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08 Jul. 2011 | Comments (0)

Enhanced training, a change in composition and more constructive discussions may help boards get back to their top goal of focusing on company strategy, the McKinsey Quarterly global survey on governance finds. The survey, released Thursday by the global management consulting firm McKinsey & Co., reports that directors queried have not increased the time spent on company strategy since the firm’s previous survey in February 2008. In this year’s survey, the first since the collapse of Lehman Brothers and the peak of the financial crisis, directors said they devoted 23 percent of their time on strategy vs. 24 percent in 2008. Meanwhile, this year’s survey found that 78 percent of directors want to spend more time on strategy. This year’s survey, which was written by Chinta Bhagat, Martin Hirt and Conor Kehoe of McKinsey, was taken online from April 5-15 with 1,597 responses from corporate directors, 31 percent of which were chairs. Respondents were asked to focus on the single board with which they are most familiar. McKinsey has made its report available free to anyone who registers on its Web site. Here is the link. Of the conclusions made in the report, the authors highlighted the following:
  • Most boards say they want to spend more time on strategy development, risk and talent management, which may require meeting more days per year and companies compensating directors for their extra time spent. Boards could also shift time in each category toward high-impact areas – in strategy, for example, toward long-term trends that could disrupt the current business model.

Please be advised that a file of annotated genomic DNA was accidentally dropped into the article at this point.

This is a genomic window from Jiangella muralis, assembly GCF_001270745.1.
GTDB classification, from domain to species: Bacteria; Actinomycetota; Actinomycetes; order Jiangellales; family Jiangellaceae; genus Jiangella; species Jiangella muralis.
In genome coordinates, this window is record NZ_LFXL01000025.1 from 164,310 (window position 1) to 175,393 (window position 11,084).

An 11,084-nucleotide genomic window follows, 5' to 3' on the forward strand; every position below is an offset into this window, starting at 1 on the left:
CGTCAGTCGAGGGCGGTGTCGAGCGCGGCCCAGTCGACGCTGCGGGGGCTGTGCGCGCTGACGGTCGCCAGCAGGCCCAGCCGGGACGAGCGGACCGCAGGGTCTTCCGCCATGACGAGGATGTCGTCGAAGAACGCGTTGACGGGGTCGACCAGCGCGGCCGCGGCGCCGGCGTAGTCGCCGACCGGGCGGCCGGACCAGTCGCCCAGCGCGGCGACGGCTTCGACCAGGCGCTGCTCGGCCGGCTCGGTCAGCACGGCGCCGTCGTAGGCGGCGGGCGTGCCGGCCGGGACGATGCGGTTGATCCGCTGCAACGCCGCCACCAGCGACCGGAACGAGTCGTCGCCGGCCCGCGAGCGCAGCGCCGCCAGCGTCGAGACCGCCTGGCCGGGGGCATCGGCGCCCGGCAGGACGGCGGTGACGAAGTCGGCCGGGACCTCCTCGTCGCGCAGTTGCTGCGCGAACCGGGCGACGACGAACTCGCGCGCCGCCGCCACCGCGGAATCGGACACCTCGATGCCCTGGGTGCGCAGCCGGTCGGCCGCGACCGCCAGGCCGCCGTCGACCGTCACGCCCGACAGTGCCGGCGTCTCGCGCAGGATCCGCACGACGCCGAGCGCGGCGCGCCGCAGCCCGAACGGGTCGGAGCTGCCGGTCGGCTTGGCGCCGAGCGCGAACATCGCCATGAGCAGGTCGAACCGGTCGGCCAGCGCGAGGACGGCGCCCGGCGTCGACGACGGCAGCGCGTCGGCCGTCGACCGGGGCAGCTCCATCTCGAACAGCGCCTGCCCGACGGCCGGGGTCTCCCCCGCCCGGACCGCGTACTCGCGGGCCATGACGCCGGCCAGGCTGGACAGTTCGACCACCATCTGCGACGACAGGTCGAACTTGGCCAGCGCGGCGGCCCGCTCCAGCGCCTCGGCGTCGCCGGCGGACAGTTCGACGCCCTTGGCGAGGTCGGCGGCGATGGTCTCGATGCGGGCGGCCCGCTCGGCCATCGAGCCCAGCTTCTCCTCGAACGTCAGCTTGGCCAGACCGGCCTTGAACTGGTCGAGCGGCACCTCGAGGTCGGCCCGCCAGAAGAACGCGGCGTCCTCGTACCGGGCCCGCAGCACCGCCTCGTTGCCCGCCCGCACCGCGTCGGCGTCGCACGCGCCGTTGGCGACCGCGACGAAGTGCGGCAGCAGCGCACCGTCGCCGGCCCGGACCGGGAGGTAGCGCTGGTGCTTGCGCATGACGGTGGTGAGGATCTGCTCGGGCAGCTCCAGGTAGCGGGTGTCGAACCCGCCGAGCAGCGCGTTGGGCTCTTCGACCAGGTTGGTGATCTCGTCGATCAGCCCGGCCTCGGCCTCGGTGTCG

• Enhanced training of new directors and better information is one way forward, but boards may also need to shake up their composition by increasing the number with a background in the company’s industry, where board knowledge seems particularly lacking.
  • Many directors are calling for more constructive board discussions. High-quality debates can be fostered by methods such as challenging the key assumptions behind management’s proposals, exploring various biases that board members bring to the table and conducting annual evaluations of individual directors.
Some of the most interesting findings in the survey include:
  • Forty-four percent of directors say their boards simply review and approve management’s proposed strategies.
  • One-quarter characterize their board’s overall performance as excellent or very good.
  • Seventy percent say they would shift the amount of time the board spends on strategy over the next two to three years, followed by 67 percent spent on talent management and 64 percent spent on business risk management.
  • One-third of boards never evaluate individual directors, and among those that do 42 percent found those evaluations to be ineffective.
  • Twenty-one percent of directors claim they have a complete understanding of their companies’ strategy.
  • Directors say that they are putting in 28 days’ worth of work annually and should spend 38 days to discharge their responsibilities effectively while chairs put in 36 days and feel they should spend 47 days.
  • About the Author:Gary Larkin

    Gary Larkin

    Gary Larkin is a research associate in the corporate leadership department at The Conference Board in New York. His research focuses on corporate governance, including succession planning, board compo…

    Full Bio | More from Gary Larkin

     

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